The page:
BERLIN (Reuters) - Zalando, Europe’s biggest pure online fashion retailer, plans to open two new distribution hubs in France and Poland next year, stealing a march on competitors by cutting average delivery times by 1-2 days in an market where prompt dispatch is key.
The two new centres located close to Paris and Szczecin will be its only foreign hubs outside of Milan and should help Zalando better cater to its French market as well as customers in Poland and the Nordics, Head of Operations David Schroeder said in an interview.
Faced with growing competition from Amazon which is expanding into fashion, Zalando is also investing in logistics and technology to offer customers more delivery options.
“Logistics play an incredibly important role for the success of our firm,” said Schroeder. Delivery time, costs and the returns process heavily influence levels of customer satisfaction, he added.
With customers growing to expect ever faster, cheaper and more convenient delivery, analysts believe e-commerce retailers like Zalando and rival Asos are better positioned than their bricks and mortar peers.
Zalando’s warehouse and logistics network enables it to currently offer same-day delivery to 12 percent of the European population and next-day delivery to 56 percent. By 2020, it expects this to rise to 20 percent and 75 percent respectively.
In future, a package may even be able to locate the customer by using a GPS tracking sensor, Schroeder said.
“We have this vision that the package should fit in with the customer’s life and not that the customer should fit in with the package.”
Established in 2008, Zalando’s founders used to package every single order by hand in a Berlin apartment and stamp the wall with a postmark to celebrate each parcel they sent.
The company has since grown to become Europe’s biggest online-only fashion group by sales with revenue of 3 billion euros (2.6 billion pounds) in 2015 when it handled some 55 million packages.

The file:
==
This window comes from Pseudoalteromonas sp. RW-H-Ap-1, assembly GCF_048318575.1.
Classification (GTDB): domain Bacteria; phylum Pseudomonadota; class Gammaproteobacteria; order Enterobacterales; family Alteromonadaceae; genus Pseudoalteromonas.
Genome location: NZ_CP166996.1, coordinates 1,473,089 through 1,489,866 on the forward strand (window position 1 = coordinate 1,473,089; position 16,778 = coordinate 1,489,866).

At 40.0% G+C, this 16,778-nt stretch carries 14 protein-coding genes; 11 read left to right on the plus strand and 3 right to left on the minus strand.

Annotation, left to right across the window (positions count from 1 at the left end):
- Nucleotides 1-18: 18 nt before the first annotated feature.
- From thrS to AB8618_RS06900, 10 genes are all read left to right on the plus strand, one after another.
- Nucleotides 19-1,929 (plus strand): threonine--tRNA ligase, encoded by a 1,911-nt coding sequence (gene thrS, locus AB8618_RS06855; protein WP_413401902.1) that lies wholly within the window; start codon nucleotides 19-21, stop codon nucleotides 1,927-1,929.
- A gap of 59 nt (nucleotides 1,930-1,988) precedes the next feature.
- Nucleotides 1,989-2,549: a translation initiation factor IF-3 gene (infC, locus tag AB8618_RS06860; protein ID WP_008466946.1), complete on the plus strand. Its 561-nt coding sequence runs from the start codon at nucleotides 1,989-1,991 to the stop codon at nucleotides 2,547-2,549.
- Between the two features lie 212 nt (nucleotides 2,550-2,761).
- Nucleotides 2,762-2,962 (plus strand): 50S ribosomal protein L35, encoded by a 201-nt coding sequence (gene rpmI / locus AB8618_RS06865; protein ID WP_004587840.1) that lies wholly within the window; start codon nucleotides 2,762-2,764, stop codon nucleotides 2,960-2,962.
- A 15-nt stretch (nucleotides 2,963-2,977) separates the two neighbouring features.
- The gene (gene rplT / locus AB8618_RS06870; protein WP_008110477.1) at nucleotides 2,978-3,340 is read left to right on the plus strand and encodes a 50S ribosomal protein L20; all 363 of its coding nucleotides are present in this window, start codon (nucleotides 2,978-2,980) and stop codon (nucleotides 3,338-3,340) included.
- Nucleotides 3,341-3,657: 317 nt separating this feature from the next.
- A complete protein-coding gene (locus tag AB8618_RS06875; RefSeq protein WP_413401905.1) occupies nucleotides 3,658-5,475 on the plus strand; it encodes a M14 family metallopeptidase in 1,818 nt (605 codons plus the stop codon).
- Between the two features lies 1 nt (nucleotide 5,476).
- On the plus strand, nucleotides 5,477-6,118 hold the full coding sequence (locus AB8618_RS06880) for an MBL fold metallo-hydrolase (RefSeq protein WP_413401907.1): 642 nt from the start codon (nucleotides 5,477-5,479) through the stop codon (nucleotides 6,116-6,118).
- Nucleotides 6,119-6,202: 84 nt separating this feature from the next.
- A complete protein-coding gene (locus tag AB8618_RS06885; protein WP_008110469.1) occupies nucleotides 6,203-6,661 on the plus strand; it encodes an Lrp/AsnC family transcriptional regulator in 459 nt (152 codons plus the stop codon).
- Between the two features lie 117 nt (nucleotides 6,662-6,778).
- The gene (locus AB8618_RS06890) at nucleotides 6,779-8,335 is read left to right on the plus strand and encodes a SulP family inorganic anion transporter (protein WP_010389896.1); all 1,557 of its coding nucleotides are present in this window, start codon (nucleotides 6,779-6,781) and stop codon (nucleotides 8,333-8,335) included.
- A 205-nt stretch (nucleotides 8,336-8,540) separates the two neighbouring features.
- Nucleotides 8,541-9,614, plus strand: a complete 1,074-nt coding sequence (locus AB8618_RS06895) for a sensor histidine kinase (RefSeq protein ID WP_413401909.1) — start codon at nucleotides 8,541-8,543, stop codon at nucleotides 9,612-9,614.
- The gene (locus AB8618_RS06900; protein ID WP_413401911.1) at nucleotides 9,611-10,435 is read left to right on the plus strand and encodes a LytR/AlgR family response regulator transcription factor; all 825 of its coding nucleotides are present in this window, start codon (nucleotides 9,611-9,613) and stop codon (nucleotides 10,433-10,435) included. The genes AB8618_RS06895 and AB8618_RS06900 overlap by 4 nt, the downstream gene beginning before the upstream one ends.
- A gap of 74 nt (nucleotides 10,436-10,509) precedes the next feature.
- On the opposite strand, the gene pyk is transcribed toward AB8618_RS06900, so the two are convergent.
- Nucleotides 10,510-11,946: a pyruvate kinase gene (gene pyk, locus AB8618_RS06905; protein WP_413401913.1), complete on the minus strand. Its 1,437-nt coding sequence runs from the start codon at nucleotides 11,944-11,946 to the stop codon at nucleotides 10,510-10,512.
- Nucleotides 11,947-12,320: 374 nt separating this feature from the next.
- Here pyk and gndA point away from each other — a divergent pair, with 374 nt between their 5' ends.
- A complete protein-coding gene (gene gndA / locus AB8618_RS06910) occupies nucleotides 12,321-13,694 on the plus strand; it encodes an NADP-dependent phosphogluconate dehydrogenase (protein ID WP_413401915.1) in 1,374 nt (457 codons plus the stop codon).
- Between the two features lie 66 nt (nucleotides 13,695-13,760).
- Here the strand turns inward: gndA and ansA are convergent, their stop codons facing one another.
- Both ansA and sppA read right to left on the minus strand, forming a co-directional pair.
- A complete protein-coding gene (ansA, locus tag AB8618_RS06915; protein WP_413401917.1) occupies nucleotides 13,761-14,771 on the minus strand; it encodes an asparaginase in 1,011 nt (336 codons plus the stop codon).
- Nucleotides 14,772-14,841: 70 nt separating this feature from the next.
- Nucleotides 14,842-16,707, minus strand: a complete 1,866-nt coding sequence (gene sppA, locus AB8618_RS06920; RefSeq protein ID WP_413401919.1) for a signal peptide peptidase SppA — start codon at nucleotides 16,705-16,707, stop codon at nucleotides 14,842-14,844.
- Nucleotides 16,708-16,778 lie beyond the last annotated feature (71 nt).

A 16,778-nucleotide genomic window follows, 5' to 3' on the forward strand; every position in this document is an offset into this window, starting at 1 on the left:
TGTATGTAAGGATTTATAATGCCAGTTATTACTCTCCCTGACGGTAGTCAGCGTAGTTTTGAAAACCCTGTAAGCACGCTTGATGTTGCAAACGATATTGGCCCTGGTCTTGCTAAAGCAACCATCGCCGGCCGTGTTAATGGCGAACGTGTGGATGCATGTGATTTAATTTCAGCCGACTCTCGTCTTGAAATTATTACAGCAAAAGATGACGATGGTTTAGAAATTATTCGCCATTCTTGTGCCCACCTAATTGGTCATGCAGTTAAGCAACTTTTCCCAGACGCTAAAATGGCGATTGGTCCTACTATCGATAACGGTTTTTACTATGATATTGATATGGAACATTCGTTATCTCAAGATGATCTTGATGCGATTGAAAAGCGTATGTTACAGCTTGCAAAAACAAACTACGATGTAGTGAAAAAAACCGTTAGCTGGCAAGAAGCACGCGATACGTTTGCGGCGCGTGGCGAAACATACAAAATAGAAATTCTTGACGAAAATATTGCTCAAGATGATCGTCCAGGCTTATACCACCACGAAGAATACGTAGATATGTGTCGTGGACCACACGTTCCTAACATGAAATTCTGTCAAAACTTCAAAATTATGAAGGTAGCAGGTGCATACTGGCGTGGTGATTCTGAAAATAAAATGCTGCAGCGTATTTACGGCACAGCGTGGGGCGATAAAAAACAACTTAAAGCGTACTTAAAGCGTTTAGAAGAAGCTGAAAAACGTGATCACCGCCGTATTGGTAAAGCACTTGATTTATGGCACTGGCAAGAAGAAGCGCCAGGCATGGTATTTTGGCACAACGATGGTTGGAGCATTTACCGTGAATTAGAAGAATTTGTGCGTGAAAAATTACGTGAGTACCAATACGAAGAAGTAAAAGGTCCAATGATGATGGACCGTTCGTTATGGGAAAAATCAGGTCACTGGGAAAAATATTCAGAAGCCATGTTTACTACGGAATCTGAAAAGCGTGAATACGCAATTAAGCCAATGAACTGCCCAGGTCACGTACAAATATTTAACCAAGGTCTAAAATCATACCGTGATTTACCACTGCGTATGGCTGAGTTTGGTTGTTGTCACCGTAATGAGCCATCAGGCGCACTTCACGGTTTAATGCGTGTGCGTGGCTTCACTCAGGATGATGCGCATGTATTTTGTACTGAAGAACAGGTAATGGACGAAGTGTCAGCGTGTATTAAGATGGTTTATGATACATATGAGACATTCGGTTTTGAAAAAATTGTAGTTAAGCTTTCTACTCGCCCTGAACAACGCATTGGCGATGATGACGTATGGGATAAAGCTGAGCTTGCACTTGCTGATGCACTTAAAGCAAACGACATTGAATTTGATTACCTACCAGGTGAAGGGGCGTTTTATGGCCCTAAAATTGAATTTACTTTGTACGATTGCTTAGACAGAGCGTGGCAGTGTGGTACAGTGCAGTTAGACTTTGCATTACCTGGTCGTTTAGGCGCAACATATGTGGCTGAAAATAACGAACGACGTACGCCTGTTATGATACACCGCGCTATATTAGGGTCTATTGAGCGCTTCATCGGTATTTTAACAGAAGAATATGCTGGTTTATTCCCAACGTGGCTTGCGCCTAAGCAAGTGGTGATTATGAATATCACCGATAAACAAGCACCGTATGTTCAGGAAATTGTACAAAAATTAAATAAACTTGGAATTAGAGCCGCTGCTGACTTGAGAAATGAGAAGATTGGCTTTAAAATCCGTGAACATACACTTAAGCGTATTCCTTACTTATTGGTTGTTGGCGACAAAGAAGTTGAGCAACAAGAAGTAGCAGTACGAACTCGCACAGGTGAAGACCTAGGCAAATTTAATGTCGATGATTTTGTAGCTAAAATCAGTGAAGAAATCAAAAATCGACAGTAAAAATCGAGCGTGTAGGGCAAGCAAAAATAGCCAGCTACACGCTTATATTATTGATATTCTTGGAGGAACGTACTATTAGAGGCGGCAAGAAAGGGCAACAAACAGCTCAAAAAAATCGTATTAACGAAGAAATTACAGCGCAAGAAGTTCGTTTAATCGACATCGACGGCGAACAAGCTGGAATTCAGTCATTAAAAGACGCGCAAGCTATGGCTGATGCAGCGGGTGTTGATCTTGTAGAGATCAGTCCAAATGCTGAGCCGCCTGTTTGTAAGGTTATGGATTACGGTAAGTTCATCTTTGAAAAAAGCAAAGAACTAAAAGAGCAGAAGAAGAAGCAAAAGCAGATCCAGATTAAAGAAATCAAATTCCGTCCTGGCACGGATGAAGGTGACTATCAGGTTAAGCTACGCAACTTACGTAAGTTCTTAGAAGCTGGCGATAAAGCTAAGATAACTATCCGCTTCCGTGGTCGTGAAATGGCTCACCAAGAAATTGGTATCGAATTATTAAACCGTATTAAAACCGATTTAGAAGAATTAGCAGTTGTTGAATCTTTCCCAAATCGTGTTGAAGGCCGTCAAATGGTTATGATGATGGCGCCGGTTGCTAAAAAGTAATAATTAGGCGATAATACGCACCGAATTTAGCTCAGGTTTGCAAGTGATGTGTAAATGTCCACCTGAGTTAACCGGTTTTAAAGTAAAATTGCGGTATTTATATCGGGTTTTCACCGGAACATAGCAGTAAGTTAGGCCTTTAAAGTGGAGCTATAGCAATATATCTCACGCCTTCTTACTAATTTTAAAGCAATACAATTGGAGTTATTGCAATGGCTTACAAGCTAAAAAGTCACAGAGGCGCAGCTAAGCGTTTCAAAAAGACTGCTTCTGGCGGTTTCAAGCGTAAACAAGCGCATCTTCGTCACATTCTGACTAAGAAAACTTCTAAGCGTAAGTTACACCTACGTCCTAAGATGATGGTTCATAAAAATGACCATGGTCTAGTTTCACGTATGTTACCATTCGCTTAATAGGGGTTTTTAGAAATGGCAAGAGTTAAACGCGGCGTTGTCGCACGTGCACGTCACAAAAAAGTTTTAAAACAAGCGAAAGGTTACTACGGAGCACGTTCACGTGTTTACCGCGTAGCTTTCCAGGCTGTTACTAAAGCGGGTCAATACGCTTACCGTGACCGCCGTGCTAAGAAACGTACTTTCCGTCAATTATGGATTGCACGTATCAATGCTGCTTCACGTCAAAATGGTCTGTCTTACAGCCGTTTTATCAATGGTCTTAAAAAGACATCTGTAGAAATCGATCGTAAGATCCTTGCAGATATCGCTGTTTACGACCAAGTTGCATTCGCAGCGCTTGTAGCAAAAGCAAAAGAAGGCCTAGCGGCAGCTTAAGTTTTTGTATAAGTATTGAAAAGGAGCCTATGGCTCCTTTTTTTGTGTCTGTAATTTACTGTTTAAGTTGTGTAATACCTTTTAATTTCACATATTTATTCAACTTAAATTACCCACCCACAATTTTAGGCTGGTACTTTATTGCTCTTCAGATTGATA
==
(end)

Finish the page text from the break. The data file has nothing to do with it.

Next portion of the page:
Zalando has four distribution hubs in Germany and opened a warehouse in northern Italy at the start of this year. Managing board member Rubin Ritter said last week it was weighing up the Nordics, Spain, Britain and France for further satellite hubs.
“Now is the right time to start the next phase and pay more attention to local customer needs,” Schroeder said.
The company no longer wants to be simply Europe’s biggest online fashion retailer, but market leader in Germany, France, Italy and other individual countries. That will only work if it differentiates its service according to country, he said.
While Germans like to pay by invoice, the French prefer to use credit cards and in Italy and Poland customers like to hand over cash on delivery.
“You are only successful if you approach every single market in a targeted way,” he said.
Zalando will invest 150 million euros in a 130,000 square metre distribution centre close to Szczecin, which will open next summer and employ over 1,000 people, he said.
In addition, Zalando will open a local warehouse operated by an external provider close to Paris at the start of 2017, which will allow same-day or next-day deliveries to customers.
“If we continue to grow our sales by 20 to 25 percent, we will need new logistic capacity in one to two years,” Schroeder added.
Editing by Alexandra Hudson